A cammed V8 with all the appropriate go-fast stuff spinning that same 6500 RPM sounds pretty special as well.

Last edited by Stan Galat
@Stan Galat posted:


…an air-cooled Porsche 6 spinning up to 6500 RPM… sounds a lot like something really, really expensive might happen soon…



That’s how I’ve always felt about my engine over 5000, so that’s where I stop. The builder claims it’s safe to 6200, so am I being a wuss?

At those revs, I don’t hear angels singing. They sound more like the loan officer at my credit union.

I will note that I’ve logged about 33,000 miles on this engine, and so far, no blue smoke.

It's interesting to be talking about sounds in these days of new cars having fake engine sounds being piped into passenger compartments.

Then, there is the question about what electric cars should sound like.

I took a little device (thanks, cheap Chinese stuff on fleabay!) and put a recording of the Jetsons car sound on it.

Placed in the front end of our LEAF it made an appropriately amusing sound that kept parking lot pedestrians from wandering into our path.

It died after a few weeks (EMPI?) and went the way of many of my harebrained schemes.

@Stan Galat posted:

A forged crank with forged pistons and H-rods and heads with dual valve-springs will hold together kissing 7000 RPM from time to time. I try not to spin past 6000.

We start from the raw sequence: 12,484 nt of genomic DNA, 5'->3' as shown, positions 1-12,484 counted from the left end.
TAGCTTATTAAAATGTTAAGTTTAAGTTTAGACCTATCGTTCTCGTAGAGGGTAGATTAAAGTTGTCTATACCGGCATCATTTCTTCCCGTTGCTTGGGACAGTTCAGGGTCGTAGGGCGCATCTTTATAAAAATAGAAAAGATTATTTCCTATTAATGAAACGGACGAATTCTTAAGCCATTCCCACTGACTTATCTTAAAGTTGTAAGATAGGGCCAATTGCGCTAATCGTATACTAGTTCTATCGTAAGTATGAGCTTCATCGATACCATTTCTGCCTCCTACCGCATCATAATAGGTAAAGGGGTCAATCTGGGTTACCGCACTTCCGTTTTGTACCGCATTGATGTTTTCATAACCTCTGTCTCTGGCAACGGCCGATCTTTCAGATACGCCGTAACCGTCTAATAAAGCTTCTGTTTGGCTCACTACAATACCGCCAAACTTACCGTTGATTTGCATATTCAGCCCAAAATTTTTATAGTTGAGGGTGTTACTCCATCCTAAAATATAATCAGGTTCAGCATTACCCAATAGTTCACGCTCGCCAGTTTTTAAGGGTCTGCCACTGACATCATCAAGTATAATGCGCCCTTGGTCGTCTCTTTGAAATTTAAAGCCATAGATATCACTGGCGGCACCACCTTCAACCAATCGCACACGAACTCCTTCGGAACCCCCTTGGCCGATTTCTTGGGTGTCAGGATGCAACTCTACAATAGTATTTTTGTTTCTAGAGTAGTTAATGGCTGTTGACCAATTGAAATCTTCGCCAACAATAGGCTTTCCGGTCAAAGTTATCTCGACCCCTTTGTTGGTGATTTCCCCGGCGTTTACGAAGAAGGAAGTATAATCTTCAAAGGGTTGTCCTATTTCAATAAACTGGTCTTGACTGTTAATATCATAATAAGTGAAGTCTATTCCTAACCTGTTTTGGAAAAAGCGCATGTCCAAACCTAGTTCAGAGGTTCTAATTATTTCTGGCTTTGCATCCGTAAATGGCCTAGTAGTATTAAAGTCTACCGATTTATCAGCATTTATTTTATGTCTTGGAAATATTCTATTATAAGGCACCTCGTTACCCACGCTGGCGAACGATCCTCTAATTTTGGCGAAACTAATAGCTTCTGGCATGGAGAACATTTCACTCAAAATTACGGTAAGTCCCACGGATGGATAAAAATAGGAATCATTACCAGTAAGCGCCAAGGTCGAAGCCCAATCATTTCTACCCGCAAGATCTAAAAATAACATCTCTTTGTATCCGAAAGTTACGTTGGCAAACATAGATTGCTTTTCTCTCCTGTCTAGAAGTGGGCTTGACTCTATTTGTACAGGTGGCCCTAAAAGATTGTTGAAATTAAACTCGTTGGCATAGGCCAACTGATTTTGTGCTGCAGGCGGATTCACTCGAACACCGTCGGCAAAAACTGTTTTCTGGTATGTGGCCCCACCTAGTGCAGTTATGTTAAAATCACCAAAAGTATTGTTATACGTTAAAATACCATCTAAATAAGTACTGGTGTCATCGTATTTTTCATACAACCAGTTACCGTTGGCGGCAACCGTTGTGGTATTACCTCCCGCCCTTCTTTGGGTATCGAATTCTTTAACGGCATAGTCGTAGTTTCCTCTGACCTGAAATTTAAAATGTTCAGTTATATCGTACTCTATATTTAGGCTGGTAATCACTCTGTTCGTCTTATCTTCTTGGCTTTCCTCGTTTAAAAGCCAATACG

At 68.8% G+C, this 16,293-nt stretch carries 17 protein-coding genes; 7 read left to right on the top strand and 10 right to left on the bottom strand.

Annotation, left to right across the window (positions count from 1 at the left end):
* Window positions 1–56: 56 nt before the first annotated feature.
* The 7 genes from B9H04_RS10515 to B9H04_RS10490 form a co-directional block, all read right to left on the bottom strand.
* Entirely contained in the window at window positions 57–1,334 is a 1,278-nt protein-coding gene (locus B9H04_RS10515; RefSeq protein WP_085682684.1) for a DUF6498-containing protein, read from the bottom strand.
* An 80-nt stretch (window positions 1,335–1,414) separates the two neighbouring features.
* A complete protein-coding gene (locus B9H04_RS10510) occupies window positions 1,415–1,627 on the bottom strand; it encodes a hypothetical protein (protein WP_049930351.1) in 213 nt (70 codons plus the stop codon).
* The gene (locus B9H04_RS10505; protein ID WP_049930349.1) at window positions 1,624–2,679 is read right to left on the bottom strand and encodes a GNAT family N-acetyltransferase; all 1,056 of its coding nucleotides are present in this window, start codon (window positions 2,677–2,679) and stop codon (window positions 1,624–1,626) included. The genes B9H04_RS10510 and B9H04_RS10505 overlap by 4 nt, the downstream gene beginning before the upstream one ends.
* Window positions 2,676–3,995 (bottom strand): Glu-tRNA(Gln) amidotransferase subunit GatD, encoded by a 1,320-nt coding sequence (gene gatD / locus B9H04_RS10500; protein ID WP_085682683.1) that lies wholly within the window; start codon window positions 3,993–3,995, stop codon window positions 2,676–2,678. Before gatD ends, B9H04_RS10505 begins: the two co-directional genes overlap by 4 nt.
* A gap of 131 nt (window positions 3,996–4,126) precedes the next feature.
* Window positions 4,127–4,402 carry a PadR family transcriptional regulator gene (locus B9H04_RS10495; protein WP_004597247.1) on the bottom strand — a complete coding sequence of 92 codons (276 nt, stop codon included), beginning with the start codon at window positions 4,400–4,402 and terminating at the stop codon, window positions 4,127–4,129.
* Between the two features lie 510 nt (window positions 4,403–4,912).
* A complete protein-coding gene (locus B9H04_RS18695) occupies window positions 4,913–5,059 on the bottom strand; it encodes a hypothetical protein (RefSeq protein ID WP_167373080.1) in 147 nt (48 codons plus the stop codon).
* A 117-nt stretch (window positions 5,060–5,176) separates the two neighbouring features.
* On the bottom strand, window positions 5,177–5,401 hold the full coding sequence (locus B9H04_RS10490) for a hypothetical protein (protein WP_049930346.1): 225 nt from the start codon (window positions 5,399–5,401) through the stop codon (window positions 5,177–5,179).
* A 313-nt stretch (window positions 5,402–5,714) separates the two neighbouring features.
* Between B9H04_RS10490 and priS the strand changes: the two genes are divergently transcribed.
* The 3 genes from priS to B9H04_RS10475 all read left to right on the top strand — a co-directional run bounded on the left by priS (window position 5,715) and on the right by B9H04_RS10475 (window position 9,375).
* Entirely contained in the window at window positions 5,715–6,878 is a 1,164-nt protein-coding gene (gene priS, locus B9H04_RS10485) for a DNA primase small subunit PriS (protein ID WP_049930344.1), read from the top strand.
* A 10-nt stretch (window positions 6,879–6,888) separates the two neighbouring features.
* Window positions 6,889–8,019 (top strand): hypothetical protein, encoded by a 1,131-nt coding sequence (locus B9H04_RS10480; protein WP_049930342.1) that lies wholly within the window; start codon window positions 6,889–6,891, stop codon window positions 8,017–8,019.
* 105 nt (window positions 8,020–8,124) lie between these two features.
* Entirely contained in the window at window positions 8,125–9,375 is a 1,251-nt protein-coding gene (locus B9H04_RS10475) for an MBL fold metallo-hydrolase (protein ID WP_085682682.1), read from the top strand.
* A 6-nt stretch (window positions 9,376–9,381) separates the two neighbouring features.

Sometimes I fail.

I have used a 6500 hard limit for almost 45k. I rebuilt the top end of my 2165, but the case and bottom end are as-delivered from Jake, with the exception of the pressure plate.

My oil pressure is perfect, endplay was still 0.004".

Last edited by DannyP

When I was in school shop class was for the guys who weren't going to college.  Lord knows that wasn't me!

In retrospect that was pretty stupid.  Learning meaningful skills doesn't only happen in a lecture hall or lab.

Yup Lane. When I was in high school the kids who were going to college like me didn’t take shop or typing. In retrospect they would have been the most useful classes I could have taken. And it’s obvious to me that some of the most brilliant folks on this site took these classes and didn’t go to college. Framed pieces of paper on the wall in no way equates to intelligence or success.

We had shop class through junior high and then the curriculum changed depending on major (college course, business or trades).   My school was no where near big enough then to offer automotive shop or electronics technician or healthcare courses (all we had was metal shop or wood shop), but it did offer typing which everyone, college, business or trades, had to take.  We all hated it, but it probably saved our cookies later in life.   BTW, my class had only 108 people in it.  I know some of you came from schools with a whole lot more (and Stan came from that one-room schoolhouse in Morton with 12 students)    

Sometime in the 1980’s a regional vocational school was started locally for all those trade courses and a whole lot more and they have done a terrific job of preparing young people for the local job markets.  My old company, and several others locally, invested heavily in that school to insure a steady stream of hardware and software technicians for us and it paid off big time.  It soon became a badge of honor for kids to say that they were going to “Blackstone Valley Vocational”.   Before the pandemic, we used to go there once a month or so for lunch at their student-run restaurant and it was always excellent.

And like a lot of companies, mine would pay for follow-on courses once you had a year or two working for us, so some of those techs went on to later get their college degrees without being crushed by student loan debt.

Last edited by Gordon Nichols